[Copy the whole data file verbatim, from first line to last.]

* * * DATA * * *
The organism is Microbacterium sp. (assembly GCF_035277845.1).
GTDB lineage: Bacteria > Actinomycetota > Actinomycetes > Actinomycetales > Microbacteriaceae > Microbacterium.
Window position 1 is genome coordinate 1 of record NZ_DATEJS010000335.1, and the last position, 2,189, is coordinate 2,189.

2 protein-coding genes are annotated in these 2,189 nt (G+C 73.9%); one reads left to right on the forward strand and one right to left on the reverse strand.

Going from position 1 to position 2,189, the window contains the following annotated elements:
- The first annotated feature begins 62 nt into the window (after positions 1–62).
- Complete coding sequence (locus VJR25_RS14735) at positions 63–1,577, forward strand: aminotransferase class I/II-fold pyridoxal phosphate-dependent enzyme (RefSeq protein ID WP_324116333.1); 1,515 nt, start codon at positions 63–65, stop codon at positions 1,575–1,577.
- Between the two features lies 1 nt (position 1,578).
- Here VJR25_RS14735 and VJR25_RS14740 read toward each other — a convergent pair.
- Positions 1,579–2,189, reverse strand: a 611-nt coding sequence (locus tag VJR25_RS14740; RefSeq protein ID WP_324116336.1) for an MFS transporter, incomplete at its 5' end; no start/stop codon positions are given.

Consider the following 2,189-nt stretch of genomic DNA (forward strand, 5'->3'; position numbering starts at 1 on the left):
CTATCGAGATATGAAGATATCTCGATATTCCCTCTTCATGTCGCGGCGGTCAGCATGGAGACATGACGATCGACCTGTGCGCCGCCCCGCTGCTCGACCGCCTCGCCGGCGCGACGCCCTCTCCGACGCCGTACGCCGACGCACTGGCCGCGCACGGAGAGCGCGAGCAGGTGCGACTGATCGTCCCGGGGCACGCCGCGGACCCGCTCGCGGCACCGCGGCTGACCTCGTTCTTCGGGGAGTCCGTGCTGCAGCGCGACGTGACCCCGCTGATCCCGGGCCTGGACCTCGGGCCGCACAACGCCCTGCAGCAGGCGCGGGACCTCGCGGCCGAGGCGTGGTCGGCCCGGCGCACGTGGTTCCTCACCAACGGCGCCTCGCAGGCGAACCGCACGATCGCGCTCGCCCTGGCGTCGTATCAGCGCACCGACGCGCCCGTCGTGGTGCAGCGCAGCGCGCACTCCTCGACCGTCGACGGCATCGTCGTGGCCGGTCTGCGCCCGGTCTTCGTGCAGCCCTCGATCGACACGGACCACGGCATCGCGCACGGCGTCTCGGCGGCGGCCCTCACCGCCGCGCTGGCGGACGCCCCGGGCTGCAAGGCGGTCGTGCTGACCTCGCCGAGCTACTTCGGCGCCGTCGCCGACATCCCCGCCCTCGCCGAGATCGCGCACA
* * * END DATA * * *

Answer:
The organism is Microbacterium sp. (assembly GCF_035277845.1).
GTDB lineage: Bacteria > Actinomycetota > Actinomycetes > Actinomycetales > Microbacteriaceae > Microbacterium.
Window position 1 is genome coordinate 1 of record NZ_DATEJS010000335.1, and the last position, 2,189, is coordinate 2,189.

2 protein-coding genes are annotated in these 2,189 nt (G+C 73.9%); one reads left to right on the forward strand and one right to left on the reverse strand.

Going from position 1 to position 2,189, the window contains the following annotated elements:
- The first annotated feature begins 62 nt into the window (after positions 1–62).
- Complete coding sequence (locus VJR25_RS14735) at positions 63–1,577, forward strand: aminotransferase class I/II-fold pyridoxal phosphate-dependent enzyme (RefSeq protein ID WP_324116333.1); 1,515 nt, start codon at positions 63–65, stop codon at positions 1,575–1,577.
- Between the two features lies 1 nt (position 1,578).
- Here VJR25_RS14735 and VJR25_RS14740 read toward each other — a convergent pair.
- Positions 1,579–2,189, reverse strand: a 611-nt coding sequence (locus tag VJR25_RS14740; RefSeq protein ID WP_324116336.1) for an MFS transporter, incomplete at its 5' end; no start/stop codon positions are given.

Consider the following 2,189-nt stretch of genomic DNA (forward strand, 5'->3'; position numbering starts at 1 on the left):
CTATCGAGATATGAAGATATCTCGATATTCCCTCTTCATGTCGCGGCGGTCAGCATGGAGACATGACGATCGACCTGTGCGCCGCCCCGCTGCTCGACCGCCTCGCCGGCGCGACGCCCTCTCCGACGCCGTACGCCGACGCACTGGCCGCGCACGGAGAGCGCGAGCAGGTGCGACTGATCGTCCCGGGGCACGCCGCGGACCCGCTCGCGGCACCGCGGCTGACCTCGTTCTTCGGGGAGTCCGTGCTGCAGCGCGACGTGACCCCGCTGATCCCGGGCCTGGACCTCGGGCCGCACAACGCCCTGCAGCAGGCGCGGGACCTCGCGGCCGAGGCGTGGTCGGCCCGGCGCACGTGGTTCCTCACCAACGGCGCCTCGCAGGCGAACCGCACGATCGCGCTCGCCCTGGCGTCGTATCAGCGCACCGACGCGCCCGTCGTGGTGCAGCGCAGCGCGCACTCCTCGACCGTCGACGGCATCGTCGTGGCCGGTCTGCGCCCGGTCTTCGTGCAGCCCTCGATCGACACGGACCACGGCATCGCGCACGGCGTCTCGGCGGCGGCCCTCACCGCCGCGCTGGCGGACGCCCCGGGCTGCAAGGCGGTCGTGCTGACCTCGCCGAGCTACTTCGGCGCCGTCGCCGACATCCCCGCCCTCGCCGAGATCGCGCACA